Our life on Auskerry relies heavily on our supply of peat to keep our stove burning in order to provide us with hot water and a house warm enough to survive the long, dark nights of an Orcadian winter.
We cut the peat out of the ground with an ‘L’ shaped, long handled knife known as a ‘tuskar’, in the exact same manner as you would if you were cutting turf with a spade. The top turf is stripped off and left aside for use later.
Once cut, the individual peats are laid out flat on the ground to allow the topside to dry in the sun (that is if we get any!) and form a ‘skin’. Raw peat is very dense and heavy: dry peats are half the size but still relatively heavy.
Once the topside is dry, the peats are ‘raised’ by leaning them against each other to build ‘houses’. Depending on the weather, the peat can be left to dry for several weeks.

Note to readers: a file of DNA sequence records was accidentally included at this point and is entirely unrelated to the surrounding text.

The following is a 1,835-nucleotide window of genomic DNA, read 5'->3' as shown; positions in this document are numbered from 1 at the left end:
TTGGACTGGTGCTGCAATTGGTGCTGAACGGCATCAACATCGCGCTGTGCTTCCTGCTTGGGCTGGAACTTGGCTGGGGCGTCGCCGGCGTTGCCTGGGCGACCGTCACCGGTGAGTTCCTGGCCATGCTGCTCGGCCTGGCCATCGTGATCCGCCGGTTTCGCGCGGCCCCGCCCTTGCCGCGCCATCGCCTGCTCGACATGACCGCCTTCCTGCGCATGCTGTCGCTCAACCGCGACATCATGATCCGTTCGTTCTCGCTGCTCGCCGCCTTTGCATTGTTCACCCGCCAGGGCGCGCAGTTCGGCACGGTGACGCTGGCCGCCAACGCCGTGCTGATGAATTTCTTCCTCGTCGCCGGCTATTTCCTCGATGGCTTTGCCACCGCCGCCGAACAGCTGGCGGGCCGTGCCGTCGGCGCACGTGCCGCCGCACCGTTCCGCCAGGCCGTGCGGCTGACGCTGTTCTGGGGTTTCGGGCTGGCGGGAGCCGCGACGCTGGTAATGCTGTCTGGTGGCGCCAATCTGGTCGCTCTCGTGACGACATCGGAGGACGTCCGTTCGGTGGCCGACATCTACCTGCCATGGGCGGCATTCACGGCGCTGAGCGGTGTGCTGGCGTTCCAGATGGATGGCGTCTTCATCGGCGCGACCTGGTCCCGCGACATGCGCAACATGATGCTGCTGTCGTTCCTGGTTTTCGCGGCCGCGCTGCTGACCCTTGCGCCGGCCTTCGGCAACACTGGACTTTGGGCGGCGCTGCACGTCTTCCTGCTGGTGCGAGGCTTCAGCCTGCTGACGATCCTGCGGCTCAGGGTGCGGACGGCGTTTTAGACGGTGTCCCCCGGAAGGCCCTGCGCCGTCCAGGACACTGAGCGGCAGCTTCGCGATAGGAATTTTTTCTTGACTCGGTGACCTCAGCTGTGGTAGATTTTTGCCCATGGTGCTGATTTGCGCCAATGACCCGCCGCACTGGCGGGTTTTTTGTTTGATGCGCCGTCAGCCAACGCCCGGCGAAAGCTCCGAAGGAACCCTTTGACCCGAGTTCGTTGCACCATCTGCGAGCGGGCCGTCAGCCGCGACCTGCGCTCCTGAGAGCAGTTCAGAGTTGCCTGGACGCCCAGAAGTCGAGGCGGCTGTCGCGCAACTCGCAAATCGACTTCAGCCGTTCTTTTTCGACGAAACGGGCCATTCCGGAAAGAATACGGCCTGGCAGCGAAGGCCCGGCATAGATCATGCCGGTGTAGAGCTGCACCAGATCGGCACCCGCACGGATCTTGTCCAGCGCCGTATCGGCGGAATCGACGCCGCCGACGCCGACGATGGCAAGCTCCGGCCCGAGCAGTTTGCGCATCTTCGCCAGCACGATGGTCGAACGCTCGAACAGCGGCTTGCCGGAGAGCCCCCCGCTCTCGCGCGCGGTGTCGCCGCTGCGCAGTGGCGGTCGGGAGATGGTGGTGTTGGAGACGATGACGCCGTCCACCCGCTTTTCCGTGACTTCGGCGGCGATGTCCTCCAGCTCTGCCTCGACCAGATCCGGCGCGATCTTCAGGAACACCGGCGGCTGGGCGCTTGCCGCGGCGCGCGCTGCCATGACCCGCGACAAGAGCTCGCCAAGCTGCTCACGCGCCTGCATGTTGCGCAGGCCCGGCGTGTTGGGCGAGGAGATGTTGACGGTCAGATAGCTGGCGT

Owing to its old age, you can find all sorts of interesting things while cutting peat, including silver birch, twigs, stones and even beetles! In the words of the poet George Mackay Brown, it’s like cutting “leaves from the book of time”.
In August, when the peat is finally ready to take home, even more backache-inducing work ensues. We load the trailer attached to our 1950s Massey Fergusson tractor with as much as it can handle and pull it up the hill to the house. This is where it is built into a stack formation, very much like a wide dry-stone dyke. The peat continues to dry and shrink in this long rectangular shaped stack until it is ready to burn. Like coal, the deeper the peat is cut, the better quality, and consequentially, the hotter the fuel will be!
Peat is the perfect fuel: it burns silently with an intense heat; it does not spit as a wood fire does; and it is also completely clean to handle.